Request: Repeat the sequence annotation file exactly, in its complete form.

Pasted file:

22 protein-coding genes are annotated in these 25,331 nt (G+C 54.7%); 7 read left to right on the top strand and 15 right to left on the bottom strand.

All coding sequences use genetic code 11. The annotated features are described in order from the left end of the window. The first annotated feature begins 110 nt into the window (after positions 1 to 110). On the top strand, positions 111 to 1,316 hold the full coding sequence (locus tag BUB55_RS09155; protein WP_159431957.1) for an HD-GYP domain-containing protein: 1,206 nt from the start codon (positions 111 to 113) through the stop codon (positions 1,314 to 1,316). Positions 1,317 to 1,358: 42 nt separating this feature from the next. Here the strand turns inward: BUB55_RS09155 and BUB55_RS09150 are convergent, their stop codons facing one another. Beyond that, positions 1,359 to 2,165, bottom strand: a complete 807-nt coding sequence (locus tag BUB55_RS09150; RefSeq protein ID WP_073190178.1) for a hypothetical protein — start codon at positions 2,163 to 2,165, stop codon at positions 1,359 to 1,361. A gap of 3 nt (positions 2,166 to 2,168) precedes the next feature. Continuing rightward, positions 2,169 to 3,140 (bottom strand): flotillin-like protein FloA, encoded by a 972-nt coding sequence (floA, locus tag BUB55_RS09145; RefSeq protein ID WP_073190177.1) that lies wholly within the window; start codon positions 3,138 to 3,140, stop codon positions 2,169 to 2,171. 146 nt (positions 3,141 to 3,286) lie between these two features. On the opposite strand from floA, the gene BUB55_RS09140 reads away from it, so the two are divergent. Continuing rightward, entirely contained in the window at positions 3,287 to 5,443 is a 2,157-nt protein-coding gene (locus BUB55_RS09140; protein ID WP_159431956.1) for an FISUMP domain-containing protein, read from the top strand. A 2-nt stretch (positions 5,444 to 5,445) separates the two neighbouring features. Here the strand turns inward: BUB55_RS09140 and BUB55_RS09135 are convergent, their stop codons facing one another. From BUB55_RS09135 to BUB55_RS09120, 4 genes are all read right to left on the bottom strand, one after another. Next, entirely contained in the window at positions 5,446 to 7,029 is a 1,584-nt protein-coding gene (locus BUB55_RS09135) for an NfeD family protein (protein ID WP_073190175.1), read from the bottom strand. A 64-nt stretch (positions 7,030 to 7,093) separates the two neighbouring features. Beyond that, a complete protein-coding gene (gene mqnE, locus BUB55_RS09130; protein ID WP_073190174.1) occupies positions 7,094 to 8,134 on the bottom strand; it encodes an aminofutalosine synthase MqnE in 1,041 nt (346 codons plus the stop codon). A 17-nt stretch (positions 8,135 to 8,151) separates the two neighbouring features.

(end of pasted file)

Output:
22 protein-coding genes are annotated in these 25,331 nt (G+C 54.7%); 7 read left to right on the top strand and 15 right to left on the bottom strand.

All coding sequences use genetic code 11. The annotated features are described in order from the left end of the window. The first annotated feature begins 110 nt into the window (after positions 1 to 110). On the top strand, positions 111 to 1,316 hold the full coding sequence (locus tag BUB55_RS09155; protein WP_159431957.1) for an HD-GYP domain-containing protein: 1,206 nt from the start codon (positions 111 to 113) through the stop codon (positions 1,314 to 1,316). Positions 1,317 to 1,358: 42 nt separating this feature from the next. Here the strand turns inward: BUB55_RS09155 and BUB55_RS09150 are convergent, their stop codons facing one another. Beyond that, positions 1,359 to 2,165, bottom strand: a complete 807-nt coding sequence (locus tag BUB55_RS09150; RefSeq protein ID WP_073190178.1) for a hypothetical protein — start codon at positions 2,163 to 2,165, stop codon at positions 1,359 to 1,361. A gap of 3 nt (positions 2,166 to 2,168) precedes the next feature. Continuing rightward, positions 2,169 to 3,140 (bottom strand): flotillin-like protein FloA, encoded by a 972-nt coding sequence (floA, locus tag BUB55_RS09145; RefSeq protein ID WP_073190177.1) that lies wholly within the window; start codon positions 3,138 to 3,140, stop codon positions 2,169 to 2,171. 146 nt (positions 3,141 to 3,286) lie between these two features. On the opposite strand from floA, the gene BUB55_RS09140 reads away from it, so the two are divergent. Continuing rightward, entirely contained in the window at positions 3,287 to 5,443 is a 2,157-nt protein-coding gene (locus BUB55_RS09140; protein ID WP_159431956.1) for an FISUMP domain-containing protein, read from the top strand. A 2-nt stretch (positions 5,444 to 5,445) separates the two neighbouring features. Here the strand turns inward: BUB55_RS09140 and BUB55_RS09135 are convergent, their stop codons facing one another. From BUB55_RS09135 to BUB55_RS09120, 4 genes are all read right to left on the bottom strand, one after another. Next, entirely contained in the window at positions 5,446 to 7,029 is a 1,584-nt protein-coding gene (locus BUB55_RS09135) for an NfeD family protein (protein ID WP_073190175.1), read from the bottom strand. A 64-nt stretch (positions 7,030 to 7,093) separates the two neighbouring features. Beyond that, a complete protein-coding gene (gene mqnE, locus BUB55_RS09130; protein ID WP_073190174.1) occupies positions 7,094 to 8,134 on the bottom strand; it encodes an aminofutalosine synthase MqnE in 1,041 nt (346 codons plus the stop codon). A 17-nt stretch (positions 8,135 to 8,151) separates the two neighbouring features.